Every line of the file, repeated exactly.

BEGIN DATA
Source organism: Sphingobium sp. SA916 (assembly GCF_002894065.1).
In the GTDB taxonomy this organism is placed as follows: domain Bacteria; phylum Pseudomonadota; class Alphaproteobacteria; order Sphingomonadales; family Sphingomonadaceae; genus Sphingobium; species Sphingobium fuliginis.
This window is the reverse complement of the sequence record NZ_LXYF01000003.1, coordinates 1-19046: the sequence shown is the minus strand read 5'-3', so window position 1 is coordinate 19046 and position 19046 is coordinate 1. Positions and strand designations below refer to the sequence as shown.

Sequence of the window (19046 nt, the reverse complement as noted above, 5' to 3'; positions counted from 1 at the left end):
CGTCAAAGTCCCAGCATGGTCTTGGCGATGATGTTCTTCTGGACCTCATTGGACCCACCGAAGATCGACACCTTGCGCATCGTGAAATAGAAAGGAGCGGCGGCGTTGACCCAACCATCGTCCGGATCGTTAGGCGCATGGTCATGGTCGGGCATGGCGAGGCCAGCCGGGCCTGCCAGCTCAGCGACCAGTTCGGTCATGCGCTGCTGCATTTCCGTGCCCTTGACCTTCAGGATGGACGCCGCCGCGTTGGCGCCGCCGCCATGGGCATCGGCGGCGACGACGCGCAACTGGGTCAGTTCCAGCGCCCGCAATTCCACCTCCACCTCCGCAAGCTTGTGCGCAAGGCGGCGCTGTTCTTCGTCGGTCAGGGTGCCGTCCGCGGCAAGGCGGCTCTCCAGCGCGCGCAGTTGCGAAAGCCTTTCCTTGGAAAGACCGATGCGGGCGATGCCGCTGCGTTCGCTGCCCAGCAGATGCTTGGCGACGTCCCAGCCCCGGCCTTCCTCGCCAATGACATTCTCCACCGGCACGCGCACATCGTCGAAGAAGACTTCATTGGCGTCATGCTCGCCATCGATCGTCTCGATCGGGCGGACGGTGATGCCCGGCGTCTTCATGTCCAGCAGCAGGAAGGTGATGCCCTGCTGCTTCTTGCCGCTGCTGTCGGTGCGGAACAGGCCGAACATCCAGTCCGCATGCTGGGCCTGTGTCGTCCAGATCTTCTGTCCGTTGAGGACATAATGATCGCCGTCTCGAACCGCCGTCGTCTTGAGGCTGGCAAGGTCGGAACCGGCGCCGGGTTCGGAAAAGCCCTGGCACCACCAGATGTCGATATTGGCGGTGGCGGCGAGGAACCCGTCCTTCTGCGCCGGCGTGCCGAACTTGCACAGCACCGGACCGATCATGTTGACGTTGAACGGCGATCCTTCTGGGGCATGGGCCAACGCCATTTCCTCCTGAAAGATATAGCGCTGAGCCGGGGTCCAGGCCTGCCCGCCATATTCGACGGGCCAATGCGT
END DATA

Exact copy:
Source organism: Sphingobium sp. SA916 (assembly GCF_002894065.1).
In the GTDB taxonomy this organism is placed as follows: domain Bacteria; phylum Pseudomonadota; class Alphaproteobacteria; order Sphingomonadales; family Sphingomonadaceae; genus Sphingobium; species Sphingobium fuliginis.
This window is the reverse complement of the sequence record NZ_LXYF01000003.1, coordinates 1-19046: the sequence shown is the minus strand read 5'-3', so window position 1 is coordinate 19046 and position 19046 is coordinate 1. Positions and strand designations below refer to the sequence as shown.

Sequence of the window (19046 nt, the reverse complement as noted above, 5' to 3'; positions counted from 1 at the left end):
CGTCAAAGTCCCAGCATGGTCTTGGCGATGATGTTCTTCTGGACCTCATTGGACCCACCGAAGATCGACACCTTGCGCATCGTGAAATAGAAAGGAGCGGCGGCGTTGACCCAACCATCGTCCGGATCGTTAGGCGCATGGTCATGGTCGGGCATGGCGAGGCCAGCCGGGCCTGCCAGCTCAGCGACCAGTTCGGTCATGCGCTGCTGCATTTCCGTGCCCTTGACCTTCAGGATGGACGCCGCCGCGTTGGCGCCGCCGCCATGGGCATCGGCGGCGACGACGCGCAACTGGGTCAGTTCCAGCGCCCGCAATTCCACCTCCACCTCCGCAAGCTTGTGCGCAAGGCGGCGCTGTTCTTCGTCGGTCAGGGTGCCGTCCGCGGCAAGGCGGCTCTCCAGCGCGCGCAGTTGCGAAAGCCTTTCCTTGGAAAGACCGATGCGGGCGATGCCGCTGCGTTCGCTGCCCAGCAGATGCTTGGCGACGTCCCAGCCCCGGCCTTCCTCGCCAATGACATTCTCCACCGGCACGCGCACATCGTCGAAGAAGACTTCATTGGCGTCATGCTCGCCATCGATCGTCTCGATCGGGCGGACGGTGATGCCCGGCGTCTTCATGTCCAGCAGCAGGAAGGTGATGCCCTGCTGCTTCTTGCCGCTGCTGTCGGTGCGGAACAGGCCGAACATCCAGTCCGCATGCTGGGCCTGTGTCGTCCAGATCTTCTGTCCGTTGAGGACATAATGATCGCCGTCTCGAACCGCCGTCGTCTTGAGGCTGGCAAGGTCGGAACCGGCGCCGGGTTCGGAAAAGCCCTGGCACCACCAGATGTCGATATTGGCGGTGGCGGCGAGGAACCCGTCCTTCTGCGCCGGCGTGCCGAACTTGCACAGCACCGGACCGATCATGTTGACGTTGAACGGCGATCCTTCTGGGGCATGGGCCAACGCCATTTCCTCCTGAAAGATATAGCGCTGAGCCGGGGTCCAGGCCTGCCCGCCATATTCGACGGGCCAATGCGT